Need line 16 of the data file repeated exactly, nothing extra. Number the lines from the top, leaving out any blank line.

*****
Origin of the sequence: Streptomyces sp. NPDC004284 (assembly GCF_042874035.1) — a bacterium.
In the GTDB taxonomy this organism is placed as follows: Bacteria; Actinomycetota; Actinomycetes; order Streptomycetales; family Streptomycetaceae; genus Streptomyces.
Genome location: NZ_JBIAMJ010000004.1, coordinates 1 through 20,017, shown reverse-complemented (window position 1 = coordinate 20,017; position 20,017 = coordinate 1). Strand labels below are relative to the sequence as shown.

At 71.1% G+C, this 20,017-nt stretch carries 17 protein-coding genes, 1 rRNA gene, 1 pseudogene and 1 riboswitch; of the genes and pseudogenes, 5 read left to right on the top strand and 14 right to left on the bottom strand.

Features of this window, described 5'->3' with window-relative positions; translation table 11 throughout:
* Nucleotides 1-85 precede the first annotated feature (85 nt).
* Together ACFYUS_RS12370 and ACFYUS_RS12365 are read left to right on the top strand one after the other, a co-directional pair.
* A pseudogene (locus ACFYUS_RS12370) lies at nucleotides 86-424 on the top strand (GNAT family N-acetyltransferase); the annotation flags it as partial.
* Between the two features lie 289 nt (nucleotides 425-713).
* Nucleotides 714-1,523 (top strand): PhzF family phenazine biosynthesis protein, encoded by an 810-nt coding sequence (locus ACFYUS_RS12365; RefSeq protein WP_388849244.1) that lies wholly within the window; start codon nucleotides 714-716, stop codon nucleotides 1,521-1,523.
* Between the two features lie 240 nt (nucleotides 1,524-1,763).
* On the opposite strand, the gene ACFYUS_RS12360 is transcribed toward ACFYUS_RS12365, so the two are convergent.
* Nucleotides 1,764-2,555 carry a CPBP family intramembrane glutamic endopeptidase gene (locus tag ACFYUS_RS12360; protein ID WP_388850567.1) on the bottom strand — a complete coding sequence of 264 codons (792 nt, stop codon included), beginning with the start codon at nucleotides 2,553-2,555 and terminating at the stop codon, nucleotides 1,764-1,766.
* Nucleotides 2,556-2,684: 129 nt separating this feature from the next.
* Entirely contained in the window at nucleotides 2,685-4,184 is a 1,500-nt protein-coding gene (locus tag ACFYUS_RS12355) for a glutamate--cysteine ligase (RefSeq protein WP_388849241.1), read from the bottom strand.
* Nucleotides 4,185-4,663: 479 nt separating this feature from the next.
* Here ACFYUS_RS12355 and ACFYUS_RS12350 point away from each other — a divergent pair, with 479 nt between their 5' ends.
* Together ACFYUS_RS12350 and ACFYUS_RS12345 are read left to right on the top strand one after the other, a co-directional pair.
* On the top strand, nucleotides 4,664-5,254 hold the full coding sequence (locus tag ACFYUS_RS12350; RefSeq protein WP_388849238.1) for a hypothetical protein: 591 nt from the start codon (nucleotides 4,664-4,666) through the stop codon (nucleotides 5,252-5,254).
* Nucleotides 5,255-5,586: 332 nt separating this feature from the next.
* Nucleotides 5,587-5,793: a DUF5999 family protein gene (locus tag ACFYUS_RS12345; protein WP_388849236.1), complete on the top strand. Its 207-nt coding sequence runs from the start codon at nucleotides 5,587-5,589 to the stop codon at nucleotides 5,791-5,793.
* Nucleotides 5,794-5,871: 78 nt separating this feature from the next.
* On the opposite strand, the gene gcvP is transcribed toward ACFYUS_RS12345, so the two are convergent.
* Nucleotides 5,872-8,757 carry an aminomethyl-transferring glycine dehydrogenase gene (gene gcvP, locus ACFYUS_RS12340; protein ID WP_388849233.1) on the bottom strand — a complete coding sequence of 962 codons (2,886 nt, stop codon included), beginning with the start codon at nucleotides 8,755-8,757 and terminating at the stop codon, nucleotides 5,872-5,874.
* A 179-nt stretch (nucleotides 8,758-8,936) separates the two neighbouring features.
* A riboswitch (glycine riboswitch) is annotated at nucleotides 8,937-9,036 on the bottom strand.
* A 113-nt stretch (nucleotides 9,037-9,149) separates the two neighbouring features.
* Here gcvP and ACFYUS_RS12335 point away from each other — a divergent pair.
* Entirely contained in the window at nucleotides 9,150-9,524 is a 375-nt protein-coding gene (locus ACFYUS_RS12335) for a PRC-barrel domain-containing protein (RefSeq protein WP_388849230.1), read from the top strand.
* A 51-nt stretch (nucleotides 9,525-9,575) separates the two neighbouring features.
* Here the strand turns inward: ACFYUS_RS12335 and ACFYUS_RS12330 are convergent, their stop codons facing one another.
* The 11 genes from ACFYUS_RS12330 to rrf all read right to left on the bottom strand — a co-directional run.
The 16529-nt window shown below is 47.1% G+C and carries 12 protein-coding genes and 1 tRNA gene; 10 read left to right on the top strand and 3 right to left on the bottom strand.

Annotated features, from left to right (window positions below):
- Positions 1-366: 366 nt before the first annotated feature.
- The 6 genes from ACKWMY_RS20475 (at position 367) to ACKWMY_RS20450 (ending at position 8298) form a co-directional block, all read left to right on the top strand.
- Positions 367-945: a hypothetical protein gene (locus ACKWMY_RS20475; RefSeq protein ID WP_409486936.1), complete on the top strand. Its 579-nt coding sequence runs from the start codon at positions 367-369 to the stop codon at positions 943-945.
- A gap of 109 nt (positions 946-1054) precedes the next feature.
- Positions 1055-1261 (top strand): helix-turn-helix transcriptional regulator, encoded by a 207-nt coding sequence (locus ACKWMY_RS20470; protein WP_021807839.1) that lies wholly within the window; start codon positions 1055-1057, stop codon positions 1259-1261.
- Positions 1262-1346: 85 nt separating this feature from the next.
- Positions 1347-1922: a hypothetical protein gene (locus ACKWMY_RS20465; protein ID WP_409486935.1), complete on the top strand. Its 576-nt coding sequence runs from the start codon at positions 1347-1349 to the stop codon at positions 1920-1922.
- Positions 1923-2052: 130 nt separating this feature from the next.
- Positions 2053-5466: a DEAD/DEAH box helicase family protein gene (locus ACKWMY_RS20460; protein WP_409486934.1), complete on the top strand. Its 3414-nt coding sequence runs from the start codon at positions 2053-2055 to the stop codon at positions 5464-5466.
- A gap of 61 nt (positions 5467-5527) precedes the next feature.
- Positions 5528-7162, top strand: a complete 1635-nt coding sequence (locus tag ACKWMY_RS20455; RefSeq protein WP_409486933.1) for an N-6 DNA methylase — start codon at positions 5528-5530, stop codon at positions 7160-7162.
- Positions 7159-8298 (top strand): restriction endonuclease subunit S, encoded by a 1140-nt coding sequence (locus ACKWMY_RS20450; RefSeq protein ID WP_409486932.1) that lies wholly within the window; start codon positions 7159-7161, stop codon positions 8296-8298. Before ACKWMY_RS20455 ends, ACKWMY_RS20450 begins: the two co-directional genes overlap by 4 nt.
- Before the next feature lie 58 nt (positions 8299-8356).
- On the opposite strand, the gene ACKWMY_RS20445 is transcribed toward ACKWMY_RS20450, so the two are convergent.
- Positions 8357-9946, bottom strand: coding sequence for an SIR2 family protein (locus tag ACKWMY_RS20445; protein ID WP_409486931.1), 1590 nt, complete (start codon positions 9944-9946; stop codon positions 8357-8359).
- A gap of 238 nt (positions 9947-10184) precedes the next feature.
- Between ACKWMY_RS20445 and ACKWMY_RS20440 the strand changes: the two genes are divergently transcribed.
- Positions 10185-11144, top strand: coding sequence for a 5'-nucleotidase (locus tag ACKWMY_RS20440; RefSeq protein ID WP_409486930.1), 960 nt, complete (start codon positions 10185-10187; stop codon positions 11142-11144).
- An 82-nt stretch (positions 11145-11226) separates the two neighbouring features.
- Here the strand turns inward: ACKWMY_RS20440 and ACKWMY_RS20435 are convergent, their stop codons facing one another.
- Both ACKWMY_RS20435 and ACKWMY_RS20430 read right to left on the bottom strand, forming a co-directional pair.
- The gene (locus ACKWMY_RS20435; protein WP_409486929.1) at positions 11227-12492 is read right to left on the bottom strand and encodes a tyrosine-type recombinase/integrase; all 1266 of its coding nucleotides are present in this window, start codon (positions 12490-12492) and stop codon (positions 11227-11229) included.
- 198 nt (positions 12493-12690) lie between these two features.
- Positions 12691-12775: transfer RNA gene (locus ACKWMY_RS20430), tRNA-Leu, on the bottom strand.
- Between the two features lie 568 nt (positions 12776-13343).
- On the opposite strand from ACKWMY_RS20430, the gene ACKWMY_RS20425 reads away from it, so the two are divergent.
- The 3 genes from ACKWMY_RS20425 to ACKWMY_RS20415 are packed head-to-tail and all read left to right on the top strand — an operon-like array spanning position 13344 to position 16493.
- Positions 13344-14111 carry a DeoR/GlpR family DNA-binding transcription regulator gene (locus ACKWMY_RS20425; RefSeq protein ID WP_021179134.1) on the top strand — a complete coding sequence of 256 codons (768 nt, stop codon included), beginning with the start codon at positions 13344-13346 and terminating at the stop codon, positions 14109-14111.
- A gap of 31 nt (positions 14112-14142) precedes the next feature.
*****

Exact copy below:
* Nucleotides 4,185-4,663: 479 nt separating this feature from the next.